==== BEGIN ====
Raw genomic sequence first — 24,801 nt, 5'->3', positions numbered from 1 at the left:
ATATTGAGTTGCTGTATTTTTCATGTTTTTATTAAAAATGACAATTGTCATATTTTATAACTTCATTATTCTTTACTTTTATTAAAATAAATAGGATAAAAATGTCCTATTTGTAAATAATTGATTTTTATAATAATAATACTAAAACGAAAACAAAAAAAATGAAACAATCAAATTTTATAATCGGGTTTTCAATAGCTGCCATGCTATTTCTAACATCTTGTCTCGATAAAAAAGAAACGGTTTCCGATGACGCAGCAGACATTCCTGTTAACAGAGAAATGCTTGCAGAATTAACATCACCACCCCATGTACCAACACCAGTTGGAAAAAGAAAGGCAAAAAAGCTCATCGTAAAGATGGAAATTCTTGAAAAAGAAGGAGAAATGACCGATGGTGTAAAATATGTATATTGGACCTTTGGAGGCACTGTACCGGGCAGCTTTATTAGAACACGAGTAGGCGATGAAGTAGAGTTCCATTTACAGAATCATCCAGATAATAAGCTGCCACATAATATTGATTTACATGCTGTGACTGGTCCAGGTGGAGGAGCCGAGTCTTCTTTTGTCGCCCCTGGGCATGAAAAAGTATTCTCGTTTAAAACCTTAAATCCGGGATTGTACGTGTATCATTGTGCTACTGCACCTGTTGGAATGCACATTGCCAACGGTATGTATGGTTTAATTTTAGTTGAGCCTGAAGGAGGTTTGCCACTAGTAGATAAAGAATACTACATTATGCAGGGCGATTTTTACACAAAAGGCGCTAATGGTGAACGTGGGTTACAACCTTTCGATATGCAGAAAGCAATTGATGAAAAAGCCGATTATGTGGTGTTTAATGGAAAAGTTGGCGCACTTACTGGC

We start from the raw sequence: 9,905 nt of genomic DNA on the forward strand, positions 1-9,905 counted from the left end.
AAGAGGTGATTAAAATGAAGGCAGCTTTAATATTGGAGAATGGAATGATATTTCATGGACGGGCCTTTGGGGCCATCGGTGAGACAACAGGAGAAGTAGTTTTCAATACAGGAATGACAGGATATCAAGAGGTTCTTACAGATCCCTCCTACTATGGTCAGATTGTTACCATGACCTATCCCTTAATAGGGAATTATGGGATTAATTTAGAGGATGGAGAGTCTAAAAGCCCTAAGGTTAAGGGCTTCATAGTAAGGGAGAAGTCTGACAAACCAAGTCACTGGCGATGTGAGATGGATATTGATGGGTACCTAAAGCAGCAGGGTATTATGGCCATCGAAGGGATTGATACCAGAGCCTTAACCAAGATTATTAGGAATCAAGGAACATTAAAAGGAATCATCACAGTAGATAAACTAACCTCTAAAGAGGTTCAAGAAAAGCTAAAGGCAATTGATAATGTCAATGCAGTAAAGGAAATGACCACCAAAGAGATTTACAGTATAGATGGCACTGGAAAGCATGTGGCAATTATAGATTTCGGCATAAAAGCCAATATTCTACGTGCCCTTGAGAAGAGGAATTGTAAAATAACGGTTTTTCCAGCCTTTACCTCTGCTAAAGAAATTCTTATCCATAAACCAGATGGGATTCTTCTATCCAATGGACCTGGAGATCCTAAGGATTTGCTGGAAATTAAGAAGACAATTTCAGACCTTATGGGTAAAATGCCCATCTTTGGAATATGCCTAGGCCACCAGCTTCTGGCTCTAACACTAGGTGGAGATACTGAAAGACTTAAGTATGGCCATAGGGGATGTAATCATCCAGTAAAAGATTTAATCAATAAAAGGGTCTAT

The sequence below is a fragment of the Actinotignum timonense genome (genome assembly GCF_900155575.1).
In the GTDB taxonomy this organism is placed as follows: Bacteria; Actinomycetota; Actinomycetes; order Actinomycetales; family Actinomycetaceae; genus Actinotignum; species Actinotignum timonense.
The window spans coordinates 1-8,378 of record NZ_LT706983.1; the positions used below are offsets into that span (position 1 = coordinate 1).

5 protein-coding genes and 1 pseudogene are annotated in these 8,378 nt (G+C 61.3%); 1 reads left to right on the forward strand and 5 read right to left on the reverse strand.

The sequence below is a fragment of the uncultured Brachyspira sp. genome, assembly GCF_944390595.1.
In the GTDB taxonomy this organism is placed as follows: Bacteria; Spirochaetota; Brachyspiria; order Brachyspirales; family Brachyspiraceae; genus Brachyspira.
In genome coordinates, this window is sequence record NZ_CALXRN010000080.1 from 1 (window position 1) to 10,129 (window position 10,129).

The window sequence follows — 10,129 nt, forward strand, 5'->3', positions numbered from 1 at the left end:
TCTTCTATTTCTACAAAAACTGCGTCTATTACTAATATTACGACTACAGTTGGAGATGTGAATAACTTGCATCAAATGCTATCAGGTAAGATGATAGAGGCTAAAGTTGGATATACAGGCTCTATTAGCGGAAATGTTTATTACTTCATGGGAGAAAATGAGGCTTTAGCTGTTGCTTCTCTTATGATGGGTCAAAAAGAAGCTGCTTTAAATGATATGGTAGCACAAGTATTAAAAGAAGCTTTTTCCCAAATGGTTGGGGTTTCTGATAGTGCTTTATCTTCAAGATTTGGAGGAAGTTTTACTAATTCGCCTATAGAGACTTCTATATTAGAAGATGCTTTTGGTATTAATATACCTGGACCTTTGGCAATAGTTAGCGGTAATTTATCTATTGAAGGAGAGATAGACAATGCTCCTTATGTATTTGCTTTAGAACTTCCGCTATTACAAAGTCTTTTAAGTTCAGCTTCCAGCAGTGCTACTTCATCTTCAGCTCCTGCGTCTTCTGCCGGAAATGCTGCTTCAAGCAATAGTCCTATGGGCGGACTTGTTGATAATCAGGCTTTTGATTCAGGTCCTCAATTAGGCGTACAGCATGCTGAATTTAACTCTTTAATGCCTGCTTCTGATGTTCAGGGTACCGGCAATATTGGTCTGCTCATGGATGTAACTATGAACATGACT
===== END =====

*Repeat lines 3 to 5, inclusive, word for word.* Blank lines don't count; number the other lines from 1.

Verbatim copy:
We start from the raw sequence: 9,905 nt of genomic DNA on the forward strand, positions 1-9,905 counted from the left end.
AAGAGGTGATTAAAATGAAGGCAGCTTTAATATTGGAGAATGGAATGATATTTCATGGACGGGCCTTTGGGGCCATCGGTGAGACAACAGGAGAAGTAGTTTTCAATACAGGAATGACAGGATATCAAGAGGTTCTTACAGATCCCTCCTACTATGGTCAGATTGTTACCATGACCTATCCCTTAATAGGGAATTATGGGATTAATTTAGAGGATGGAGAGTCTAAAAGCCCTAAGGTTAAGGGCTTCATAGTAAGGGAGAAGTCTGACAAACCAAGTCACTGGCGATGTGAGATGGATATTGATGGGTACCTAAAGCAGCAGGGTATTATGGCCATCGAAGGGATTGATACCAGAGCCTTAACCAAGATTATTAGGAATCAAGGAACATTAAAAGGAATCATCACAGTAGATAAACTAACCTCTAAAGAGGTTCAAGAAAAGCTAAAGGCAATTGATAATGTCAATGCAGTAAAGGAAATGACCACCAAAGAGATTTACAGTATAGATGGCACTGGAAAGCATGTGGCAATTATAGATTTCGGCATAAAAGCCAATATTCTACGTGCCCTTGAGAAGAGGAATTGTAAAATAACGGTTTTTCCAGCCTTTACCTCTGCTAAAGAAATTCTTATCCATAAACCAGATGGGATTCTTCTATCCAATGGACCTGGAGATCCTAAGGATTTGCTGGAAATTAAGAAGACAATTTCAGACCTTATGGGTAAAATGCCCATCTTTGGAATATGCCTAGGCCACCAGCTTCTGGCTCTAACACTAGGTGGAGATACTGAAAGACTTAAGTATGGCCATAGGGGATGTAATCATCCAGTAAAAGATTTAATCAATAAAAGGGTCTAT

The sequence below is a fragment of the Actinotignum timonense genome (genome assembly GCF_900155575.1).